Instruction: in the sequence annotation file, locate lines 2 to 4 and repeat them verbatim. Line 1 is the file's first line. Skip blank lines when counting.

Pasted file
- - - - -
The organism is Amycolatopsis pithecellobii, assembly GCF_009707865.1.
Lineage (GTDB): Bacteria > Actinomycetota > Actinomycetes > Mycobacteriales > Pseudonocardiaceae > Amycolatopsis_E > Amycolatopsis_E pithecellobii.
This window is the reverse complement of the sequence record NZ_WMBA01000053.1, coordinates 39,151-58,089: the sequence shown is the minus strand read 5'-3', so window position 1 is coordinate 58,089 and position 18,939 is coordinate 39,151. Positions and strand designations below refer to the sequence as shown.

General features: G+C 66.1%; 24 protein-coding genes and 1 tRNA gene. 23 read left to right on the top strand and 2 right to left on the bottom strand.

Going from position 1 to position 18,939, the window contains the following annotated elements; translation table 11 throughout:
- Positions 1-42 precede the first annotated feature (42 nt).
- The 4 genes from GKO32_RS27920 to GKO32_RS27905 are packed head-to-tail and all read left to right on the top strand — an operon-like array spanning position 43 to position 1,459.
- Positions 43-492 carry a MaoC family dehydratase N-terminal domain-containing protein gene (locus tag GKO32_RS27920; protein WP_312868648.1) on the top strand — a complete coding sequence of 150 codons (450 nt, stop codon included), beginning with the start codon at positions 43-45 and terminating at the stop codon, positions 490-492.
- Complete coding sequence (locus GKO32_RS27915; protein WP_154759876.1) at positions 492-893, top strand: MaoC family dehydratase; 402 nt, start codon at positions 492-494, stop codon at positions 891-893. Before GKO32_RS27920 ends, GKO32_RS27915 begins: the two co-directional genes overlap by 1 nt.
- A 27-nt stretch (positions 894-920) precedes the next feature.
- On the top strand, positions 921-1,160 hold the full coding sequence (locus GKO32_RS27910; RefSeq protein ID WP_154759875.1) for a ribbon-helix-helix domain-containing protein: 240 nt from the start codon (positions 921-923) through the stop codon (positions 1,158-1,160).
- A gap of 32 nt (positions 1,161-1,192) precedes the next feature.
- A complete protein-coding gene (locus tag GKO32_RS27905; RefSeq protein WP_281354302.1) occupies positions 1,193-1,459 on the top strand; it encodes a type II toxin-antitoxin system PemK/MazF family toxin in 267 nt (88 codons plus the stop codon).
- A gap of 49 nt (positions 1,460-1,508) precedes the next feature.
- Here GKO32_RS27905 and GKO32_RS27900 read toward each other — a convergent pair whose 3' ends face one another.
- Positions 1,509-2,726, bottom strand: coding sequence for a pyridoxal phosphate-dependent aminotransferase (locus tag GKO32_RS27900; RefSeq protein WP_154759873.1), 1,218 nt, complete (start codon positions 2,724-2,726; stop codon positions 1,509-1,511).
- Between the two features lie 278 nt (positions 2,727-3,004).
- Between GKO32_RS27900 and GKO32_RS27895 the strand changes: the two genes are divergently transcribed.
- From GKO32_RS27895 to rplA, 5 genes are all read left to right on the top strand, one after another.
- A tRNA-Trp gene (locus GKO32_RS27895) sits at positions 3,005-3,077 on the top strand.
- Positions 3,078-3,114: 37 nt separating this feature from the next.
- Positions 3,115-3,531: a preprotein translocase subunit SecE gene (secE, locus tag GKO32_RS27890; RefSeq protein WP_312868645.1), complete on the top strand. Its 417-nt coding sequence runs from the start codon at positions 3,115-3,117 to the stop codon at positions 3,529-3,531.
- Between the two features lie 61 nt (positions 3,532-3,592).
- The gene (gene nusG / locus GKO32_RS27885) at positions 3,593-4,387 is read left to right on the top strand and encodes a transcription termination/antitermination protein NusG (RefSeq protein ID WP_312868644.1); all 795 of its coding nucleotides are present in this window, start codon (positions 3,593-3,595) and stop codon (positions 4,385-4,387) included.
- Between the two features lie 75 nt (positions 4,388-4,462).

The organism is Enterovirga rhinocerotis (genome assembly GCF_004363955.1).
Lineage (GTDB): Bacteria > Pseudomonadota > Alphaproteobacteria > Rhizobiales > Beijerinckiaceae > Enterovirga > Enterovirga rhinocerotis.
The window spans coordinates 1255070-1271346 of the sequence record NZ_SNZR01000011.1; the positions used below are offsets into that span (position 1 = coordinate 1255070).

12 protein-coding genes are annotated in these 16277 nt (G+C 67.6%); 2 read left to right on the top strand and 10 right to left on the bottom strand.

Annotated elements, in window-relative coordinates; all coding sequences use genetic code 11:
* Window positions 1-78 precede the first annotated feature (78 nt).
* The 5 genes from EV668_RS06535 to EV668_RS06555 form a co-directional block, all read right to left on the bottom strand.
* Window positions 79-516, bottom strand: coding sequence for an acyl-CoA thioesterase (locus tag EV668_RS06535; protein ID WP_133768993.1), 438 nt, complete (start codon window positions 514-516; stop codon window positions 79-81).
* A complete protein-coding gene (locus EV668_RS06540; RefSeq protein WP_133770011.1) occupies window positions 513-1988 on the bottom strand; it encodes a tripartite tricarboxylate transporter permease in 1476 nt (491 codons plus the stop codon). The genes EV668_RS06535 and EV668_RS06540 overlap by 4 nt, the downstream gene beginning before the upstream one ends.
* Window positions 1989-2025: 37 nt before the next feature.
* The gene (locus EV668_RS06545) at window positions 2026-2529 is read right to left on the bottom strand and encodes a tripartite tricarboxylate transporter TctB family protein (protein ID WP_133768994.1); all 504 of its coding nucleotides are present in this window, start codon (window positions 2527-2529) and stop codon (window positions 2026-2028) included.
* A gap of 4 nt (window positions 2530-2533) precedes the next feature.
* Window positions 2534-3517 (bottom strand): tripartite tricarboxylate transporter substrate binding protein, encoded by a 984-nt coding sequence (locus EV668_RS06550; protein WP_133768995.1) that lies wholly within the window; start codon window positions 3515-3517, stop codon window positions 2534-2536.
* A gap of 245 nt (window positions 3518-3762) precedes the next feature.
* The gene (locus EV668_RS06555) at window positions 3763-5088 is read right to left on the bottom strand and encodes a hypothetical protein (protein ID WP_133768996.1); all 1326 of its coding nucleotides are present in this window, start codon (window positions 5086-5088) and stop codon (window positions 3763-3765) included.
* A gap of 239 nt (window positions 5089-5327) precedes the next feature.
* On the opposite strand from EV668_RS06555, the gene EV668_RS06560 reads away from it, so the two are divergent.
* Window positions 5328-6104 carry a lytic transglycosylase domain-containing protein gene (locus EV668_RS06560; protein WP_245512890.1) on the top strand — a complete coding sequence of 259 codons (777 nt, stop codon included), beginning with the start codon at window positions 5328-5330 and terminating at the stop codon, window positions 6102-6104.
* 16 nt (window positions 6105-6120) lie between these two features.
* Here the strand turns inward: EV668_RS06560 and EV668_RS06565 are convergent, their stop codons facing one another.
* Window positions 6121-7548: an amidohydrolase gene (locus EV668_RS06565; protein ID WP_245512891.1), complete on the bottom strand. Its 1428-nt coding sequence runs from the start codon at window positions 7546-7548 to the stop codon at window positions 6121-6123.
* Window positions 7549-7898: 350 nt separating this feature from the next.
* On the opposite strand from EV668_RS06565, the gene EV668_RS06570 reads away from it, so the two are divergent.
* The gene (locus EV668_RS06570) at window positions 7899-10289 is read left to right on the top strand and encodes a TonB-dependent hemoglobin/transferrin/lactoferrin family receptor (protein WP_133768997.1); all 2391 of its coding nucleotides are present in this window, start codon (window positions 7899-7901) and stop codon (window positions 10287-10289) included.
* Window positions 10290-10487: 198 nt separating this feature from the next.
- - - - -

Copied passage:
Lineage (GTDB): Bacteria > Actinomycetota > Actinomycetes > Mycobacteriales > Pseudonocardiaceae > Amycolatopsis_E > Amycolatopsis_E pithecellobii.
This window is the reverse complement of the sequence record NZ_WMBA01000053.1, coordinates 39,151-58,089: the sequence shown is the minus strand read 5'-3', so window position 1 is coordinate 58,089 and position 18,939 is coordinate 39,151. Positions and strand designations below refer to the sequence as shown.

General features: G+C 66.1%; 24 protein-coding genes and 1 tRNA gene. 23 read left to right on the top strand and 2 right to left on the bottom strand.